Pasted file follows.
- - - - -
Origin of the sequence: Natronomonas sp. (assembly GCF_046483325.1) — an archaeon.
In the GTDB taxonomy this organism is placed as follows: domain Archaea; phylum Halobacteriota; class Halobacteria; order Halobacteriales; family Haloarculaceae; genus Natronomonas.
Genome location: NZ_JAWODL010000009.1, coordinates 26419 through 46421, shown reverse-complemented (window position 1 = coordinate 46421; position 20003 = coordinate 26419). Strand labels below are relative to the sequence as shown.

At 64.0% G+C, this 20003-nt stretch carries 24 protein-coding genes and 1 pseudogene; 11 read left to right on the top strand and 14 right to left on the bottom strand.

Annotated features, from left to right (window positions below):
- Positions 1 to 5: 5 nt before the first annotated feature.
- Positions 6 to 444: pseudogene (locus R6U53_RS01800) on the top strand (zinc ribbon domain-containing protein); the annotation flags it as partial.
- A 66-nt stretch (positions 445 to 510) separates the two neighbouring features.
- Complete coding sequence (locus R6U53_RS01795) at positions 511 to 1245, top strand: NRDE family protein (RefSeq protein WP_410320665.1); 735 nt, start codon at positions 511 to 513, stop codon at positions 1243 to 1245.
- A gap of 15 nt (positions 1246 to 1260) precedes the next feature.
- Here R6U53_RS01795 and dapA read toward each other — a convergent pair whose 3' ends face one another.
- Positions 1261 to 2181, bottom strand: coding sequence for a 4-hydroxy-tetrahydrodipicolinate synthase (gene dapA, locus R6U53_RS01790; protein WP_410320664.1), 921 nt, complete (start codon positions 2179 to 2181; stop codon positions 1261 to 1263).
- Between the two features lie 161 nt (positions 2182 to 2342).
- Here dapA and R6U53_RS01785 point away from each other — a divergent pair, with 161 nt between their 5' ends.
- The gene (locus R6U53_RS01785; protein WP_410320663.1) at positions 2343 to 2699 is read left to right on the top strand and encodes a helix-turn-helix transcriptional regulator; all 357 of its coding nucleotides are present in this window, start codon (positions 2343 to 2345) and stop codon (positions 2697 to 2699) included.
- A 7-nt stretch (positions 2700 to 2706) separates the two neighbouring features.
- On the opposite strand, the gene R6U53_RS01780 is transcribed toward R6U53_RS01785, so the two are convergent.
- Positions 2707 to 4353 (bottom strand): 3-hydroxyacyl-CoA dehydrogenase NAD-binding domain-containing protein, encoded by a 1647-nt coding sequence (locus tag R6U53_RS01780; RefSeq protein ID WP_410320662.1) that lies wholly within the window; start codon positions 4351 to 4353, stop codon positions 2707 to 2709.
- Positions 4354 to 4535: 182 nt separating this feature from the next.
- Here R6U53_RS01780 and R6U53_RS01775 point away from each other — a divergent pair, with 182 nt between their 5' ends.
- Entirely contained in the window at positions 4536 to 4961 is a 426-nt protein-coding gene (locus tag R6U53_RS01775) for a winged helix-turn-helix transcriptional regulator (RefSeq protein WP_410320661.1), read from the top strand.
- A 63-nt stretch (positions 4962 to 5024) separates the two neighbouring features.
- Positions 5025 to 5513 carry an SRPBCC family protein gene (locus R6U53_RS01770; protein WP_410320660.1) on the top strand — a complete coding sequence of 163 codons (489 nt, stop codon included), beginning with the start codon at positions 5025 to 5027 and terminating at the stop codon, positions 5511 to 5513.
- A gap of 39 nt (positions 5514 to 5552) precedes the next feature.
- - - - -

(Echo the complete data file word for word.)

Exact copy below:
Origin of the sequence: Natronomonas sp. (assembly GCF_046483325.1) — an archaeon.
In the GTDB taxonomy this organism is placed as follows: domain Archaea; phylum Halobacteriota; class Halobacteria; order Halobacteriales; family Haloarculaceae; genus Natronomonas.
Genome location: NZ_JAWODL010000009.1, coordinates 26419 through 46421, shown reverse-complemented (window position 1 = coordinate 46421; position 20003 = coordinate 26419). Strand labels below are relative to the sequence as shown.

At 64.0% G+C, this 20003-nt stretch carries 24 protein-coding genes and 1 pseudogene; 11 read left to right on the top strand and 14 right to left on the bottom strand.

Annotated features, from left to right (window positions below):
- Positions 1 to 5: 5 nt before the first annotated feature.
- Positions 6 to 444: pseudogene (locus R6U53_RS01800) on the top strand (zinc ribbon domain-containing protein); the annotation flags it as partial.
- A 66-nt stretch (positions 445 to 510) separates the two neighbouring features.
- Complete coding sequence (locus R6U53_RS01795) at positions 511 to 1245, top strand: NRDE family protein (RefSeq protein WP_410320665.1); 735 nt, start codon at positions 511 to 513, stop codon at positions 1243 to 1245.
- A gap of 15 nt (positions 1246 to 1260) precedes the next feature.
- Here R6U53_RS01795 and dapA read toward each other — a convergent pair whose 3' ends face one another.
- Positions 1261 to 2181, bottom strand: coding sequence for a 4-hydroxy-tetrahydrodipicolinate synthase (gene dapA, locus R6U53_RS01790; protein WP_410320664.1), 921 nt, complete (start codon positions 2179 to 2181; stop codon positions 1261 to 1263).
- Between the two features lie 161 nt (positions 2182 to 2342).
- Here dapA and R6U53_RS01785 point away from each other — a divergent pair, with 161 nt between their 5' ends.
- The gene (locus R6U53_RS01785; protein WP_410320663.1) at positions 2343 to 2699 is read left to right on the top strand and encodes a helix-turn-helix transcriptional regulator; all 357 of its coding nucleotides are present in this window, start codon (positions 2343 to 2345) and stop codon (positions 2697 to 2699) included.
- A 7-nt stretch (positions 2700 to 2706) separates the two neighbouring features.
- On the opposite strand, the gene R6U53_RS01780 is transcribed toward R6U53_RS01785, so the two are convergent.
- Positions 2707 to 4353 (bottom strand): 3-hydroxyacyl-CoA dehydrogenase NAD-binding domain-containing protein, encoded by a 1647-nt coding sequence (locus tag R6U53_RS01780; RefSeq protein ID WP_410320662.1) that lies wholly within the window; start codon positions 4351 to 4353, stop codon positions 2707 to 2709.
- Positions 4354 to 4535: 182 nt separating this feature from the next.
- Here R6U53_RS01780 and R6U53_RS01775 point away from each other — a divergent pair, with 182 nt between their 5' ends.
- Entirely contained in the window at positions 4536 to 4961 is a 426-nt protein-coding gene (locus tag R6U53_RS01775) for a winged helix-turn-helix transcriptional regulator (RefSeq protein WP_410320661.1), read from the top strand.
- A 63-nt stretch (positions 4962 to 5024) separates the two neighbouring features.
- Positions 5025 to 5513 carry an SRPBCC family protein gene (locus R6U53_RS01770; protein WP_410320660.1) on the top strand — a complete coding sequence of 163 codons (489 nt, stop codon included), beginning with the start codon at positions 5025 to 5027 and terminating at the stop codon, positions 5511 to 5513.
- A gap of 39 nt (positions 5514 to 5552) precedes the next feature.